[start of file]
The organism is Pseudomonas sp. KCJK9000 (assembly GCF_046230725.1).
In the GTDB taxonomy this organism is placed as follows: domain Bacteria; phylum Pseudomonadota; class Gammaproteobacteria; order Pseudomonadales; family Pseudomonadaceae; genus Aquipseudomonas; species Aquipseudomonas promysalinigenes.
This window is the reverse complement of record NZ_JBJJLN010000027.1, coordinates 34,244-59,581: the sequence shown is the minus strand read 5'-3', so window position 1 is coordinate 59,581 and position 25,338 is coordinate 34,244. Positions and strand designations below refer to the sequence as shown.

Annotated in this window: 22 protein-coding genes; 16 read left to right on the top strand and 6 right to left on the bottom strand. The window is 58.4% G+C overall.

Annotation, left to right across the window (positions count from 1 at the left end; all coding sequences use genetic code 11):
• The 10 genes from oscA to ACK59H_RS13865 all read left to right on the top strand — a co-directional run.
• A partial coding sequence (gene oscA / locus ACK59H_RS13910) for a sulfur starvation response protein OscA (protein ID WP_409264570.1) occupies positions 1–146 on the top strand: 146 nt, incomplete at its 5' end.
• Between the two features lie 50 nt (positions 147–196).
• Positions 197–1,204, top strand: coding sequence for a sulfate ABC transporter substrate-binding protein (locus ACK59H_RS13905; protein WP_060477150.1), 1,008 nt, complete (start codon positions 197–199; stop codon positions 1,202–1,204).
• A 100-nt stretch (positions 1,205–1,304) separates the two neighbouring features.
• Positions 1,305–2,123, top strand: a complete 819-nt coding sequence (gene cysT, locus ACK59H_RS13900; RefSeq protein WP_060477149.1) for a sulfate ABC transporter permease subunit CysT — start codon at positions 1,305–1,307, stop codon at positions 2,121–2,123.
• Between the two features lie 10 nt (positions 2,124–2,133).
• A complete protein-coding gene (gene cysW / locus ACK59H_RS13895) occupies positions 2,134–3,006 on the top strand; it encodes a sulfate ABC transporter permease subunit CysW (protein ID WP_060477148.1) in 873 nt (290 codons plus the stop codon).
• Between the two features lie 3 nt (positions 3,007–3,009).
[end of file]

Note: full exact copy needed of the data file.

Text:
The organism is Pseudomonas sp. KCJK9000 (assembly GCF_046230725.1).
In the GTDB taxonomy this organism is placed as follows: domain Bacteria; phylum Pseudomonadota; class Gammaproteobacteria; order Pseudomonadales; family Pseudomonadaceae; genus Aquipseudomonas; species Aquipseudomonas promysalinigenes.
This window is the reverse complement of record NZ_JBJJLN010000027.1, coordinates 34,244-59,581: the sequence shown is the minus strand read 5'-3', so window position 1 is coordinate 59,581 and position 25,338 is coordinate 34,244. Positions and strand designations below refer to the sequence as shown.

Annotated in this window: 22 protein-coding genes; 16 read left to right on the top strand and 6 right to left on the bottom strand. The window is 58.4% G+C overall.

Annotation, left to right across the window (positions count from 1 at the left end; all coding sequences use genetic code 11):
• The 10 genes from oscA to ACK59H_RS13865 all read left to right on the top strand — a co-directional run.
• A partial coding sequence (gene oscA / locus ACK59H_RS13910) for a sulfur starvation response protein OscA (protein ID WP_409264570.1) occupies positions 1–146 on the top strand: 146 nt, incomplete at its 5' end.
• Between the two features lie 50 nt (positions 147–196).
• Positions 197–1,204, top strand: coding sequence for a sulfate ABC transporter substrate-binding protein (locus ACK59H_RS13905; protein WP_060477150.1), 1,008 nt, complete (start codon positions 197–199; stop codon positions 1,202–1,204).
• A 100-nt stretch (positions 1,205–1,304) separates the two neighbouring features.
• Positions 1,305–2,123, top strand: a complete 819-nt coding sequence (gene cysT, locus ACK59H_RS13900; RefSeq protein WP_060477149.1) for a sulfate ABC transporter permease subunit CysT — start codon at positions 1,305–1,307, stop codon at positions 2,121–2,123.
• Between the two features lie 10 nt (positions 2,124–2,133).
• A complete protein-coding gene (gene cysW / locus ACK59H_RS13895) occupies positions 2,134–3,006 on the top strand; it encodes a sulfate ABC transporter permease subunit CysW (protein ID WP_060477148.1) in 873 nt (290 codons plus the stop codon).
• Between the two features lie 3 nt (positions 3,007–3,009).